The court further held that General Condition 18 fails to fulfill the Corps’ obligations under the ESA. General Condition 18 requires the permittee to submit a pre-construction notification to the district engineer if the permittee believes that its activity “might” affect listed species or critical habitat. The court found that this improperly delegated the Corps’ responsibility to make the initial effect determination under the ESA.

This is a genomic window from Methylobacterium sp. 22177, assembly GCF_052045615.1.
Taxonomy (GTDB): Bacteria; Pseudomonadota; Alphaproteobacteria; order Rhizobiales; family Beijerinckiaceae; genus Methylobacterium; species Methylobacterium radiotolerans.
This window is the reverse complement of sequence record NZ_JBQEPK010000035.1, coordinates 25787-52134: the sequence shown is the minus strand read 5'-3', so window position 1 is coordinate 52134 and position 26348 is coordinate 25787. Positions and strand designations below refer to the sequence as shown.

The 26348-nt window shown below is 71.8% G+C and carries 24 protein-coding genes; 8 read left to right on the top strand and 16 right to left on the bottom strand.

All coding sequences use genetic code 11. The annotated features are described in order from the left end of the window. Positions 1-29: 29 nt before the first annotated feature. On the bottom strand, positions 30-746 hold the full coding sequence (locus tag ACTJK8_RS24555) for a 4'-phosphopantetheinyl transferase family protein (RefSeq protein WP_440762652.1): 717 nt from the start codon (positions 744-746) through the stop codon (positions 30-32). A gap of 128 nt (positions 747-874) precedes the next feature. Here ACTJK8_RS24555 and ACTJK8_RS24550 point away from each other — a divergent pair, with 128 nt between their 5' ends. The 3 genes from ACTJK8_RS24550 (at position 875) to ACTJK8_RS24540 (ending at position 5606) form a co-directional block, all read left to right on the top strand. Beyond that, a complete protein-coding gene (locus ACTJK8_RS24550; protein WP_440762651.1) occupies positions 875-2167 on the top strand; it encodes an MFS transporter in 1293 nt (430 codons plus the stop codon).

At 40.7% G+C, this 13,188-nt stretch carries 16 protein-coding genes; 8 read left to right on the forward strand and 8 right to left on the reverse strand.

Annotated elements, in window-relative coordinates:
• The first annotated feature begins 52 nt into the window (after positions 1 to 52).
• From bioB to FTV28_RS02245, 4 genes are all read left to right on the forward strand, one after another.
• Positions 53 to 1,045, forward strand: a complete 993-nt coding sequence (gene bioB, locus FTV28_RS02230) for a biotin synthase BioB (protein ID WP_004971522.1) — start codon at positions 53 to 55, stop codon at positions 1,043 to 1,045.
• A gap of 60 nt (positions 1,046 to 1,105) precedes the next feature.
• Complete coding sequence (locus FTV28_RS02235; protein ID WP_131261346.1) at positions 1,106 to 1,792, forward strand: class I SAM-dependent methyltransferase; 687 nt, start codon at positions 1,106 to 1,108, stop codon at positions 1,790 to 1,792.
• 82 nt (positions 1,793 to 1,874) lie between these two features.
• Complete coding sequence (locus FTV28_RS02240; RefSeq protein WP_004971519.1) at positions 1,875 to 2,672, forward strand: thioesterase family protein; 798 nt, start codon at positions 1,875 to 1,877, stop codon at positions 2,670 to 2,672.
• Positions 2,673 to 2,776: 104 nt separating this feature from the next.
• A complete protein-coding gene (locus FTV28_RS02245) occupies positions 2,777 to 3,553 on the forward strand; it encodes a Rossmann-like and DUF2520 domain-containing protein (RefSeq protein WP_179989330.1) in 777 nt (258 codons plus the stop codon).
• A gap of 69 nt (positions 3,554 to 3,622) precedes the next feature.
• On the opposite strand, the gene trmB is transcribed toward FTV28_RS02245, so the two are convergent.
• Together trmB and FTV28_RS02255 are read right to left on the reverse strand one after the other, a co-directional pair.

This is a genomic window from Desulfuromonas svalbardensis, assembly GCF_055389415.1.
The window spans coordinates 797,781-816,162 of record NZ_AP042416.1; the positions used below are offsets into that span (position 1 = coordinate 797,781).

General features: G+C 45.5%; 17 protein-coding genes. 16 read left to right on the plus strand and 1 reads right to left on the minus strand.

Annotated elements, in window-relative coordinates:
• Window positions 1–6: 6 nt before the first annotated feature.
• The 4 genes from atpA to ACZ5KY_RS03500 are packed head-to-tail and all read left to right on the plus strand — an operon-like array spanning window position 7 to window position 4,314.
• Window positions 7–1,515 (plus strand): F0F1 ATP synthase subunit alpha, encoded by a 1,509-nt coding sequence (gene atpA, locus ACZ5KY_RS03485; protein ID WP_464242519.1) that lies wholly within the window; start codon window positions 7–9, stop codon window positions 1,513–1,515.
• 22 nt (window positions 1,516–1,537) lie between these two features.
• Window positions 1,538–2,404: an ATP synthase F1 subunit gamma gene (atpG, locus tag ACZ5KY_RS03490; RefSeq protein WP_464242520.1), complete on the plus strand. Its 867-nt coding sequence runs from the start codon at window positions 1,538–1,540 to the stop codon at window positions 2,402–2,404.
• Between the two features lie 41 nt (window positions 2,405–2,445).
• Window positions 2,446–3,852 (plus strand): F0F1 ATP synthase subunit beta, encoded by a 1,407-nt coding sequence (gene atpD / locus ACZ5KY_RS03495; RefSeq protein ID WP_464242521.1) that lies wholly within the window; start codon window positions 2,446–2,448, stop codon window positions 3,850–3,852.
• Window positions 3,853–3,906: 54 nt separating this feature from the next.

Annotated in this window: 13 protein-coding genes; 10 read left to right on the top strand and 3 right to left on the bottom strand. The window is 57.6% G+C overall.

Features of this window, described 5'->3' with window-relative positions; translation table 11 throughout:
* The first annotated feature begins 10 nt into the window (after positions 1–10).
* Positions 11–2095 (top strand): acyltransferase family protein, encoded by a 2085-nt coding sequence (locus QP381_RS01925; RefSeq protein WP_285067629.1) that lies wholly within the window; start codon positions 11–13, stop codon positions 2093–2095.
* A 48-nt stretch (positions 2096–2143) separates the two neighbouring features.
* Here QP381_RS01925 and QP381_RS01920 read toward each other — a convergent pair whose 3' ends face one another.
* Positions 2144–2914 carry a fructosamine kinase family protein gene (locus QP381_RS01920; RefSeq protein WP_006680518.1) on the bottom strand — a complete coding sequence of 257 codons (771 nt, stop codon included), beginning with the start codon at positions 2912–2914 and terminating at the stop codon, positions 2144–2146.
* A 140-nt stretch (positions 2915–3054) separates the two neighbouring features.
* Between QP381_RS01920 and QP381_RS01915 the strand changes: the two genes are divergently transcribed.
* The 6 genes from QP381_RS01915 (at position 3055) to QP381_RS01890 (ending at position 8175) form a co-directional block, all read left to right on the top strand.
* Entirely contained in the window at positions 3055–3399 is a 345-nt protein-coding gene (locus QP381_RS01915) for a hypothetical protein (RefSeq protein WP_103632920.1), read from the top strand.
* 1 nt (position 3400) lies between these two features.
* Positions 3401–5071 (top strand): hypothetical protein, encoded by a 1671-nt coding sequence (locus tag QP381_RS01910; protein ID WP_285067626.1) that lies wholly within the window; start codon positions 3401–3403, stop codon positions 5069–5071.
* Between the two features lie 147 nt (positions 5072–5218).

Holding that the Corps’ “no effect” determination and resulting failure to initiate consultation prior to reissuance of NWP 12 was arbitrary and capricious, the court remanded NWP 12 to the Corps for compliance with the ESA. The court determined that it need not decide the plaintiffs’ remaining claims as it anticipated that Section 7 consultation will inform the Corps’ assessment under NEPA and the CWA based on the findings of the consultation.